With the Flint lead water crisis, lead poisoning has become a trending topic of discussion. While children have a higher risk exposure from lead, according to the Adult Blood Lead Epidemiology and Surveillance (ABLES) program, ninety-four percent of adults with elevated blood lead levels (BLL) are exposed through the workplace.
Primary lead exposures are occupational and occur in lead related industries such as refining, lead smelting, and manufacturing. According to the United States Department of Labor, there are 14 lead producing plants, which accounts for ninety-nine percent of U.S. secondary production. Other areas of exposure include home renovations (a frequent source of exposure), car repairs, electronic soldering, molding of bullets, fishing sinkers, and glass or metal soldering. Workers are exposed to lead through inhaling lead dusts and lead oxide fumes, as well as through eating and drinking near lead contaminated areas.
Ingestion of lead can cause irreversible health damage. BLL of more than 10 micrograms of lead per deciliter of blood (>10 µg/dL) is considered high. The National Toxicology program concludes that there is sufficient evidence of adverse health effects with BLL of <10 µg/dL. Adverse health effects include a wide range of health issues, from neurological to renal. Health effects include increased blood pressure, increased risk of hypertension, and increased evidence of essential tremor. Individuals with BLL of <5 µg/dL showed decreased glomerular filtration rate, reduced fetal growth in women, and adverse changes in sperm parameters and increased time to pregnancy.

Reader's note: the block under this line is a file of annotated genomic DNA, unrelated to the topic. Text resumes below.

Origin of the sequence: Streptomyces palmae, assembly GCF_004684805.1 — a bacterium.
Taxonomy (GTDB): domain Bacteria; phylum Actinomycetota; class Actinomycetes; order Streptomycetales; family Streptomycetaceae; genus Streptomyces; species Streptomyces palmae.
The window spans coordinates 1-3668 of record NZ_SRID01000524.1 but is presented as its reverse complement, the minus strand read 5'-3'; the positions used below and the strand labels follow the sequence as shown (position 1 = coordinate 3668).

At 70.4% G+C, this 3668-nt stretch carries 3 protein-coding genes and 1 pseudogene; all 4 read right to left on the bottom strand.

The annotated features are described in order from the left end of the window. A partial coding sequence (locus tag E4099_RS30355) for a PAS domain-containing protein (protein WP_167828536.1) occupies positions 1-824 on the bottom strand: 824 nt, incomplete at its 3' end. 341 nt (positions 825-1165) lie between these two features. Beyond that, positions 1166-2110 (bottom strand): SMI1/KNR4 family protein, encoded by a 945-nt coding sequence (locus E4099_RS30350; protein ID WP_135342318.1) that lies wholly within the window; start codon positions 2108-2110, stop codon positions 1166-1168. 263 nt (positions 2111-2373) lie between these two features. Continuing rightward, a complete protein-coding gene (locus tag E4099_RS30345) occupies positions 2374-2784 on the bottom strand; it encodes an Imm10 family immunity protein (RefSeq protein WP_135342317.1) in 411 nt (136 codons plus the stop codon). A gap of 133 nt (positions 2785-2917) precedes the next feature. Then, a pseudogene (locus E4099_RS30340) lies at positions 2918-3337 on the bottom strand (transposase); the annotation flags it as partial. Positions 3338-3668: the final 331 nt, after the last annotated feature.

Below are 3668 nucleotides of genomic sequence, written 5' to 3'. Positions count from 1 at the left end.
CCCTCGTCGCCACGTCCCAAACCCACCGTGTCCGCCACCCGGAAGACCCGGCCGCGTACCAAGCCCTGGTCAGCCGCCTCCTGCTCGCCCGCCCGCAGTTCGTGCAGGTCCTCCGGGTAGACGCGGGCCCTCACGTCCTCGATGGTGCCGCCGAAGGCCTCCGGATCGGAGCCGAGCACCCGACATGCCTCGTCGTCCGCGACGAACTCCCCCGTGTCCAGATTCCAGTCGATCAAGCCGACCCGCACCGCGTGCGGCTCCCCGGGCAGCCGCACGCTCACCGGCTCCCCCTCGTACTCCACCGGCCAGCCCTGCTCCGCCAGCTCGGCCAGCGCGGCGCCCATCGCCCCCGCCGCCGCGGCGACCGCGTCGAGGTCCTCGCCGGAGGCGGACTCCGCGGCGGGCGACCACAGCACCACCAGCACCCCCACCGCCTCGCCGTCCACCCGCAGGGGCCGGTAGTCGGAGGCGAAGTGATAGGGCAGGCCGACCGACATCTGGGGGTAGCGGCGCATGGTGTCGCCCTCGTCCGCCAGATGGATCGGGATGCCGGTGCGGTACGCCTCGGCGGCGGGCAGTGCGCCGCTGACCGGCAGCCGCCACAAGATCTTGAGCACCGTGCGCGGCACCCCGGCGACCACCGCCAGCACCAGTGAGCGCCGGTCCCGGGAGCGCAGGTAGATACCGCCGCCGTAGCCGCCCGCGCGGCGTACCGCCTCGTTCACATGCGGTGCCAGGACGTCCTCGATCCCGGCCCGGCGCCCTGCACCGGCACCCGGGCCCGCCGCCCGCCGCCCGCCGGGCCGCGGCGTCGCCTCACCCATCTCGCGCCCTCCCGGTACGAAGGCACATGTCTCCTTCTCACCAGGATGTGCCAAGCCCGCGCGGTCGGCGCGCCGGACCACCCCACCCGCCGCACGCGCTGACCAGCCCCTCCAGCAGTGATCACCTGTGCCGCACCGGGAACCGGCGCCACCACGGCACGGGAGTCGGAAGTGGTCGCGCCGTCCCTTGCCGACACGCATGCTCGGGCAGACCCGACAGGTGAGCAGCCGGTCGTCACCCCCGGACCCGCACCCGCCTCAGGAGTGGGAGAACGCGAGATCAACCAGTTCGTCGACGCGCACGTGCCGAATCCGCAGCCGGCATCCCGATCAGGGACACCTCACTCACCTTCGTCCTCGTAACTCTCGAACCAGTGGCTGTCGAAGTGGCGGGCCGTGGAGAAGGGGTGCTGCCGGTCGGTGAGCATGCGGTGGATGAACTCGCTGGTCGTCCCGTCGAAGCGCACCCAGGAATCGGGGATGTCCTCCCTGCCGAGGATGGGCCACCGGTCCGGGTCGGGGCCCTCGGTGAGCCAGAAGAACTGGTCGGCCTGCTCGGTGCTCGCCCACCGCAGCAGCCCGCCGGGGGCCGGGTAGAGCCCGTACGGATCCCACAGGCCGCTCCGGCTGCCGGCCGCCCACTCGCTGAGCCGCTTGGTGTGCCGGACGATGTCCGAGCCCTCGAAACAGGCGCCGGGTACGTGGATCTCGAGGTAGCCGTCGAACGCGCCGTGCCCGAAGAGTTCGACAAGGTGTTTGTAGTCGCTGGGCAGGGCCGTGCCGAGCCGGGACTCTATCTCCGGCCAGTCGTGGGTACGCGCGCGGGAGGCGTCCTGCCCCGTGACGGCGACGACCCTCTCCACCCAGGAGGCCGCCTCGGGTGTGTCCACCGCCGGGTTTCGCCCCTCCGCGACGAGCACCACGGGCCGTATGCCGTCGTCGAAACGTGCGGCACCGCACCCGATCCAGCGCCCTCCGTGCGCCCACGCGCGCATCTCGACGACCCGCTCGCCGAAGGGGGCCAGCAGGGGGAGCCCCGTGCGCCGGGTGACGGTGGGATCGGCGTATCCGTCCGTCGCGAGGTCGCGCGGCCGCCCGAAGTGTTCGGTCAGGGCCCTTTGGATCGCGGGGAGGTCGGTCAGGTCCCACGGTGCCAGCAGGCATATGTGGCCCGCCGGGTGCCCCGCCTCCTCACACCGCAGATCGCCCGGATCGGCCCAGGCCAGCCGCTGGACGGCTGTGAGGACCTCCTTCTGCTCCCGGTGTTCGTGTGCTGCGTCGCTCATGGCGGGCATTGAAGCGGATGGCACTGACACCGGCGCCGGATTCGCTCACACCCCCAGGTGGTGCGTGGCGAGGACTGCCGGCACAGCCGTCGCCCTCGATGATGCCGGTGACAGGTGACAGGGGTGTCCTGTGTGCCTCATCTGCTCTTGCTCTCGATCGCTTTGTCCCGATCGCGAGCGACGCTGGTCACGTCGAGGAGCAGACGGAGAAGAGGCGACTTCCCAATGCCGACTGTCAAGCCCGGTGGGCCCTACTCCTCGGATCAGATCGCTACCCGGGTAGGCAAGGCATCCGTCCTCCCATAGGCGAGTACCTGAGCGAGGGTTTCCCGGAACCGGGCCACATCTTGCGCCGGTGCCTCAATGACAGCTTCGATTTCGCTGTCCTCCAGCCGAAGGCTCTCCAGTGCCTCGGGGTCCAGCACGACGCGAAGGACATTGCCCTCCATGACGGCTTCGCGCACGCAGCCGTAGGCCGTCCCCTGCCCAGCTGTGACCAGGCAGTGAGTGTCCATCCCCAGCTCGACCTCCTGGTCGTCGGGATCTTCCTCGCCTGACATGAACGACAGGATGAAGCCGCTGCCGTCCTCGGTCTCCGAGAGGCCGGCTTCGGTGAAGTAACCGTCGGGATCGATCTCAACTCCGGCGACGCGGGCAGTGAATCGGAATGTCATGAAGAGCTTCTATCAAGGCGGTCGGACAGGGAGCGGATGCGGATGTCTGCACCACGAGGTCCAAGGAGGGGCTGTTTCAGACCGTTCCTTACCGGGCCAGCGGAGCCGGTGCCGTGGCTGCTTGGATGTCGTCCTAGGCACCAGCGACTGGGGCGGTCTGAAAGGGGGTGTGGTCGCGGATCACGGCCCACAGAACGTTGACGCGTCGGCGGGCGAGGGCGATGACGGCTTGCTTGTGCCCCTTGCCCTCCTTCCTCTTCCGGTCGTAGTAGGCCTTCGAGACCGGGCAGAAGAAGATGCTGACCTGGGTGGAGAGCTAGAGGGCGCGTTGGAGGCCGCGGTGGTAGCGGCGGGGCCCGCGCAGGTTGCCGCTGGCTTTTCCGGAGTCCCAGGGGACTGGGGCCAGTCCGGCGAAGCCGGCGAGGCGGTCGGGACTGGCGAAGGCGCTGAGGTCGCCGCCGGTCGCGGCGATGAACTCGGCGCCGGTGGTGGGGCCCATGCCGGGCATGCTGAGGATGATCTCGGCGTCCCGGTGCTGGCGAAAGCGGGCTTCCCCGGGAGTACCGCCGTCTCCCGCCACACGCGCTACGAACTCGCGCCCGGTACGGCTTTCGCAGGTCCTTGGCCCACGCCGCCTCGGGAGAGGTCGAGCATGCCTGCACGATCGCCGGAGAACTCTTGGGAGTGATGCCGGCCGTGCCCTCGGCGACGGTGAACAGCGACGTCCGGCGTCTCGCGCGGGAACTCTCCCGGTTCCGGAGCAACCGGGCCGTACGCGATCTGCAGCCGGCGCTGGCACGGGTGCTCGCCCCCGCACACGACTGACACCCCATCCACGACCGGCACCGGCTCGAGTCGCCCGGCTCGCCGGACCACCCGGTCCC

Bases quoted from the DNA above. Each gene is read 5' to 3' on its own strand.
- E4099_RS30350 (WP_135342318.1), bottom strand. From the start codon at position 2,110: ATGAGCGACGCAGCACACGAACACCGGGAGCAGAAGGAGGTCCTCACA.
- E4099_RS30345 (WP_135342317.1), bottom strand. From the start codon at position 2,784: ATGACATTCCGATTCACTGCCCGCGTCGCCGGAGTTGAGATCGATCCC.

Lead poisoning is preventable through many different ways, such as avoiding carrying lead home on clothes, cleaning exhaust ventilations, wearing personal protective equipment, and through improved lead safety practice.
Written by: Sweeta Jura